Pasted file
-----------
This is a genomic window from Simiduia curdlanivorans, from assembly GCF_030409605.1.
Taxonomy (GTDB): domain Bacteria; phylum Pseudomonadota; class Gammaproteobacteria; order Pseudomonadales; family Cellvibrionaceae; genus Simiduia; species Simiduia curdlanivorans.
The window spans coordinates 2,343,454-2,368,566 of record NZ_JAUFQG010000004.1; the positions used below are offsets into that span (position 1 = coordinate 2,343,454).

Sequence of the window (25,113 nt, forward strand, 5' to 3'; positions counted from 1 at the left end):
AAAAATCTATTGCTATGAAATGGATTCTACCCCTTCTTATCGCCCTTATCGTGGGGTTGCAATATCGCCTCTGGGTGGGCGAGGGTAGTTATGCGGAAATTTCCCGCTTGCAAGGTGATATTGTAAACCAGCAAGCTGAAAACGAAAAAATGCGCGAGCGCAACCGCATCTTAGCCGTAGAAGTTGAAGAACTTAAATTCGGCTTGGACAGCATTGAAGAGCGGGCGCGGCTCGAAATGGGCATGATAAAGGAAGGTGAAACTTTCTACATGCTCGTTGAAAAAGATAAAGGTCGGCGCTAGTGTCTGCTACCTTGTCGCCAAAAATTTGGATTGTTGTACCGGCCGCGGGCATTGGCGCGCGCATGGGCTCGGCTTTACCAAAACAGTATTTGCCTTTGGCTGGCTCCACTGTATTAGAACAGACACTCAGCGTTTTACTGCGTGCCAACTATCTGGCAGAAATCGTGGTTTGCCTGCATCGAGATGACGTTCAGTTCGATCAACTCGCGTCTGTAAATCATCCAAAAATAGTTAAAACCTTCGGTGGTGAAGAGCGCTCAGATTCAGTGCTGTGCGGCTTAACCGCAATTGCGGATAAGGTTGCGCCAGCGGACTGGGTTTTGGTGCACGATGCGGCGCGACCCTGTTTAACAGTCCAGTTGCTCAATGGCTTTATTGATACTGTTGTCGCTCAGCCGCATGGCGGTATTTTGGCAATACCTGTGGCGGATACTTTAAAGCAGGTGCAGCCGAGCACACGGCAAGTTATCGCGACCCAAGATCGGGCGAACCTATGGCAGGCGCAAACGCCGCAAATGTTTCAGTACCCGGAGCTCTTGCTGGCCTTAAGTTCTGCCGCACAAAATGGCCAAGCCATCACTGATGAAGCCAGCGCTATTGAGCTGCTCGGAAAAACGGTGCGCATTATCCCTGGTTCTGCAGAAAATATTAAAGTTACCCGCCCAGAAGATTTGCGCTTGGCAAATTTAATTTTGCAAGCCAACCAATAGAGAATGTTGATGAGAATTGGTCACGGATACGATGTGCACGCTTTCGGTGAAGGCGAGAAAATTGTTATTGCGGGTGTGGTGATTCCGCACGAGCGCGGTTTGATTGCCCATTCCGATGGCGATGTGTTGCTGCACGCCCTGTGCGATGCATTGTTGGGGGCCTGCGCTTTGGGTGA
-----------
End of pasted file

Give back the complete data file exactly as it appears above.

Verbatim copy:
This is a genomic window from Simiduia curdlanivorans, from assembly GCF_030409605.1.
Taxonomy (GTDB): domain Bacteria; phylum Pseudomonadota; class Gammaproteobacteria; order Pseudomonadales; family Cellvibrionaceae; genus Simiduia; species Simiduia curdlanivorans.
The window spans coordinates 2,343,454-2,368,566 of record NZ_JAUFQG010000004.1; the positions used below are offsets into that span (position 1 = coordinate 2,343,454).

Sequence of the window (25,113 nt, forward strand, 5' to 3'; positions counted from 1 at the left end):
AAAAATCTATTGCTATGAAATGGATTCTACCCCTTCTTATCGCCCTTATCGTGGGGTTGCAATATCGCCTCTGGGTGGGCGAGGGTAGTTATGCGGAAATTTCCCGCTTGCAAGGTGATATTGTAAACCAGCAAGCTGAAAACGAAAAAATGCGCGAGCGCAACCGCATCTTAGCCGTAGAAGTTGAAGAACTTAAATTCGGCTTGGACAGCATTGAAGAGCGGGCGCGGCTCGAAATGGGCATGATAAAGGAAGGTGAAACTTTCTACATGCTCGTTGAAAAAGATAAAGGTCGGCGCTAGTGTCTGCTACCTTGTCGCCAAAAATTTGGATTGTTGTACCGGCCGCGGGCATTGGCGCGCGCATGGGCTCGGCTTTACCAAAACAGTATTTGCCTTTGGCTGGCTCCACTGTATTAGAACAGACACTCAGCGTTTTACTGCGTGCCAACTATCTGGCAGAAATCGTGGTTTGCCTGCATCGAGATGACGTTCAGTTCGATCAACTCGCGTCTGTAAATCATCCAAAAATAGTTAAAACCTTCGGTGGTGAAGAGCGCTCAGATTCAGTGCTGTGCGGCTTAACCGCAATTGCGGATAAGGTTGCGCCAGCGGACTGGGTTTTGGTGCACGATGCGGCGCGACCCTGTTTAACAGTCCAGTTGCTCAATGGCTTTATTGATACTGTTGTCGCTCAGCCGCATGGCGGTATTTTGGCAATACCTGTGGCGGATACTTTAAAGCAGGTGCAGCCGAGCACACGGCAAGTTATCGCGACCCAAGATCGGGCGAACCTATGGCAGGCGCAAACGCCGCAAATGTTTCAGTACCCGGAGCTCTTGCTGGCCTTAAGTTCTGCCGCACAAAATGGCCAAGCCATCACTGATGAAGCCAGCGCTATTGAGCTGCTCGGAAAAACGGTGCGCATTATCCCTGGTTCTGCAGAAAATATTAAAGTTACCCGCCCAGAAGATTTGCGCTTGGCAAATTTAATTTTGCAAGCCAACCAATAGAGAATGTTGATGAGAATTGGTCACGGATACGATGTGCACGCTTTCGGTGAAGGCGAGAAAATTGTTATTGCGGGTGTGGTGATTCCGCACGAGCGCGGTTTGATTGCCCATTCCGATGGCGATGTGTTGCTGCACGCCCTGTGCGATGCATTGTTGGGGGCCTGCGCTTTGGGTGA